From camera obscura and Daguerrotype to Instagram and Lytro’s light field photography, photography has come a long way and the Japanese brands have been integral in its development, helping to shape the evolution of photography and its technologies. 

The infatuation with photography has grown stronger as the technology has advanced – with plenty of help from local companies such as Nikon, Canon, Konica, Minolta, Fujifilm, Sony, Panasonic and Olympus. The caricature of camera-wielding Japanese is for the most part an accurate depiction: from the enthusiast retirees decked out with their state of the art telephoto lens kits and the vacationing tour groups snapping away at foreign landmarks with their gleaming compact cameras to the schoolgirls who frequent the purikura photo sticker booths or share cell phone snapshots with their friends.

Canon EOS 60D; Nikon D40X; Sony NEX-5N; Fujifilm FinePix X100 : : all original images copyright of their respective companies.


To put Japan’s involvement in the history of photography into context:

The optical principles of projecting light to produce images date back to ancient Chinese and Greek philosophy, when pinhole camera and camera obscura – darkened room – concepts were first mentioned. Modern photography dates back to the late 19th Century and Japan’s involvement in it began soon after. 

1817: Joseph Nicéphore Niépce captured the first recorded image with his camera obscura; the initial images weren’t permanent and it wasn’t until 1827 that he captured the first permanent image.

1836: Louis Daguerre, with help from Niépce, developed the daguerrotype to capture images, using copper plate technology that heralded the development of plate cameras.

1889: George Eastman produced the Kodak camera, and followed it up the following year with the Brownie, putting cameras into the hands of the general public for the first time.

1902: Konishi, later to be renamed Konica, began selling the Cherry Portable Camera, the first Japanese produced consumer camera.

1913: 35mm film had been around since 1892 and was used for filmmaking, but the first 35mm camera, the Tourist Multiple – which filmed both moving and still images, was produced in 1913; that same year the Ur-Leica prototype was built, going into production in 1924 as the Leica 1.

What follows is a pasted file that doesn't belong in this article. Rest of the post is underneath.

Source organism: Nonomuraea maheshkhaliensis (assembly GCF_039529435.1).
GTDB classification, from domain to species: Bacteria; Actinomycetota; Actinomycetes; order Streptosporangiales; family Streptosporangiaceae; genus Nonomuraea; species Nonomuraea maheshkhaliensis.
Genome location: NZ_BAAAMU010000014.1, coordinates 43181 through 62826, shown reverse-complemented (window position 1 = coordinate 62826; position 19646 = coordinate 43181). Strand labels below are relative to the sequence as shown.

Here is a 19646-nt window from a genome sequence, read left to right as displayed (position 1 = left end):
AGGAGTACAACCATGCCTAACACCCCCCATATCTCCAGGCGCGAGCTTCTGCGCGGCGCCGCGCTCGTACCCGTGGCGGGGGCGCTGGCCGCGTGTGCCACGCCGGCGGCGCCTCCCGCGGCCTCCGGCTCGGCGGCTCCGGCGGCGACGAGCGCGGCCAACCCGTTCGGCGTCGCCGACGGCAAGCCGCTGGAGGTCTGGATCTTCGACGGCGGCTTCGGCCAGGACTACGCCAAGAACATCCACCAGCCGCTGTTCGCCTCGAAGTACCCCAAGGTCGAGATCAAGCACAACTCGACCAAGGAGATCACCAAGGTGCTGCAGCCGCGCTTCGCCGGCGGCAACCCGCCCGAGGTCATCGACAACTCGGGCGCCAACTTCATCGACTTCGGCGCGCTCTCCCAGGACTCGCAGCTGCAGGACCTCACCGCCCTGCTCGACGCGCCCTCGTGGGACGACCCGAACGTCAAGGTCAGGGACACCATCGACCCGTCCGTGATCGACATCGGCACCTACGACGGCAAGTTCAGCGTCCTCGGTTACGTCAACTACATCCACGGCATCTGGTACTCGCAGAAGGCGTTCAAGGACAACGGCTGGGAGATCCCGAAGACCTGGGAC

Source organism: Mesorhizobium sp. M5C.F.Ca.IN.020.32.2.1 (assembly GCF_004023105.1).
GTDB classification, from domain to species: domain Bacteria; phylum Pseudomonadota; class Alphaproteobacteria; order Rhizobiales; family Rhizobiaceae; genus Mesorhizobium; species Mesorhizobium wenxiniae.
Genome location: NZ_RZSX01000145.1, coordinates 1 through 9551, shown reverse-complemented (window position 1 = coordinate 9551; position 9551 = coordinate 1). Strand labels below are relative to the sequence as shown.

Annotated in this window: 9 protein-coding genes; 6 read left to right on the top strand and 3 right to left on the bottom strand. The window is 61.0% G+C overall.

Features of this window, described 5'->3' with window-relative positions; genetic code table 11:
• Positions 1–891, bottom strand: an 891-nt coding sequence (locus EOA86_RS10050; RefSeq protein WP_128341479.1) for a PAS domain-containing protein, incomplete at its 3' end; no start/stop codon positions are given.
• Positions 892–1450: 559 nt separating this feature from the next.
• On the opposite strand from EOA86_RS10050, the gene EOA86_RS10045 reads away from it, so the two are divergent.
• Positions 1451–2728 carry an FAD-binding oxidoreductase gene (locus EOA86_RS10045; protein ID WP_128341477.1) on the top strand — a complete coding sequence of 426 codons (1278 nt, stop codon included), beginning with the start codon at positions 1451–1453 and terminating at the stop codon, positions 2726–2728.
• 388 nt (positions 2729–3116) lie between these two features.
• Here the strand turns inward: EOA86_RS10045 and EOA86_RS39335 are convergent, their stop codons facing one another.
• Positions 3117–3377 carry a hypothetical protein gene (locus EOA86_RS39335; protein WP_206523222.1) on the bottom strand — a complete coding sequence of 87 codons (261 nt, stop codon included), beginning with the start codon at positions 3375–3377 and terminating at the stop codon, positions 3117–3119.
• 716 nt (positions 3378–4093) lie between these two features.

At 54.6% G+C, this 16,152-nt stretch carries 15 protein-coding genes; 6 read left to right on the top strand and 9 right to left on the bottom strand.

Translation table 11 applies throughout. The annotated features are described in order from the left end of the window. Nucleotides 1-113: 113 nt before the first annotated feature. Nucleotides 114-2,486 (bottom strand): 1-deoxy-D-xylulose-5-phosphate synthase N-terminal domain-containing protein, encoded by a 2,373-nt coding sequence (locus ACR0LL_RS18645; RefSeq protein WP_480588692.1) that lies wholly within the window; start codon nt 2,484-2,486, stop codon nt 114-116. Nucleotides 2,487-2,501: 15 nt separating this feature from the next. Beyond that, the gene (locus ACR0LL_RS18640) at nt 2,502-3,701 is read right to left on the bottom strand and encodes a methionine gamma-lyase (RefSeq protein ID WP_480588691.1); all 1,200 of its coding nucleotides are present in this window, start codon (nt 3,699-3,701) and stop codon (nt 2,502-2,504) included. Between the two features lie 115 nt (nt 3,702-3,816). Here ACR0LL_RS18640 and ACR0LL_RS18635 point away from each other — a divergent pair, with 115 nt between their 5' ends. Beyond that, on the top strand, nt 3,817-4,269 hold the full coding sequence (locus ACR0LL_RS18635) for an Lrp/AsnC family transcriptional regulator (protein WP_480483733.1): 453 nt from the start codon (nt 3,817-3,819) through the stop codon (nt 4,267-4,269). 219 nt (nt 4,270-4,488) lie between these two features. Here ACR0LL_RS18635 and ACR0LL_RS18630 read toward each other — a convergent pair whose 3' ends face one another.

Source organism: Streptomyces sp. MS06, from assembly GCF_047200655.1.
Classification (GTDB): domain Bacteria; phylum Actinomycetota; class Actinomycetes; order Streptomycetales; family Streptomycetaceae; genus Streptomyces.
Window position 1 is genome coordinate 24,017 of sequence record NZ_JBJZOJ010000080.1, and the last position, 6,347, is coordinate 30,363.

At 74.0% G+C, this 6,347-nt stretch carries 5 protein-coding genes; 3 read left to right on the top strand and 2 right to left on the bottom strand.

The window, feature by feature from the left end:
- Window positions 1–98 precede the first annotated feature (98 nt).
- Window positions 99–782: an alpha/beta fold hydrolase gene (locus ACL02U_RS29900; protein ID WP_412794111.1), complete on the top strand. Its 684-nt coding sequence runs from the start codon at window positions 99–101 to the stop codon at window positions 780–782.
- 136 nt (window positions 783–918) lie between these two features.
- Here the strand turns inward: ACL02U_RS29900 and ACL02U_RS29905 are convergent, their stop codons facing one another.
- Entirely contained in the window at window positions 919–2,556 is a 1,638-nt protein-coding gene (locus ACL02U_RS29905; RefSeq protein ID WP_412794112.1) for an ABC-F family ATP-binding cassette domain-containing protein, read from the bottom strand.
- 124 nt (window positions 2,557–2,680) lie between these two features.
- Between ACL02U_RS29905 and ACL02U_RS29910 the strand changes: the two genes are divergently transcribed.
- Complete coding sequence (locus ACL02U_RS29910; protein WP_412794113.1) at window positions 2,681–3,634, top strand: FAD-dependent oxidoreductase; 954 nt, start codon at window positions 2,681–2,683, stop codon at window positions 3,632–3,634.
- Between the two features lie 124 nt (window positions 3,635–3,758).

1929: Nichi-Doku Shashinki Shōten, later to be known as Minolta, releases its first camera, the Nifcarette. It introduced the Minolta SR-2 SLR camera in 1958, partnered with Leica to produce some of its cameras through the 1970s, and merged with Konica in 2003, before discontinuing its involvement in film and camera production in 2006, Sony taking over its digital technologies.

1933: Nippon Kōgaku, which was founded in 1917, introduced its first Nikkor branded lens. In 1948 it released the Nikon 1 rangefinder camera.

1934:  The first 35mm SLR camera – the cпорт or sport – was developed in the Soviet Union by GOMZ – it went on sale three year later. Japan’s Kwanon built the Kwanon prototype 35mm camera with a focal plane shutter – Japan’s first. The company changed its name to Canon in 1947. The Fuji Photo Film Co (later Fujifilm) was also established in 1934, producing its first batches of photographic film. 

1935: Eastman Kodak released Kodachrome film.

1936: The first Olympus Zuiko lens appeared on a camera. In 1948, the company released the Olympus 35 Model I, which was the first Japanese lens shutter type 35mm camera.

1948: Instant photography was introduced by Edwin Land and his Polaroid model 95 camera. Land invened the light polarizing technology in 1929, introduced the famous collapsible SX-70 model in 1972. It was discontinued in 2006 and the company stopped instant film production in 2008. 

1952: Asahi Optical, later to be named Pentax, released its first camera, the Asahiflex 35mm SLR camera. 

1959: Nikon introduced its classic 35mm F system camera, beloved of photojournalists of the era.

1978: Konica introduced the world’s first auto-focus ‘point and shoot’ camera.

1987: Canon released its first 35mm EOS (Electro-Optical System) camera, the EOS 650.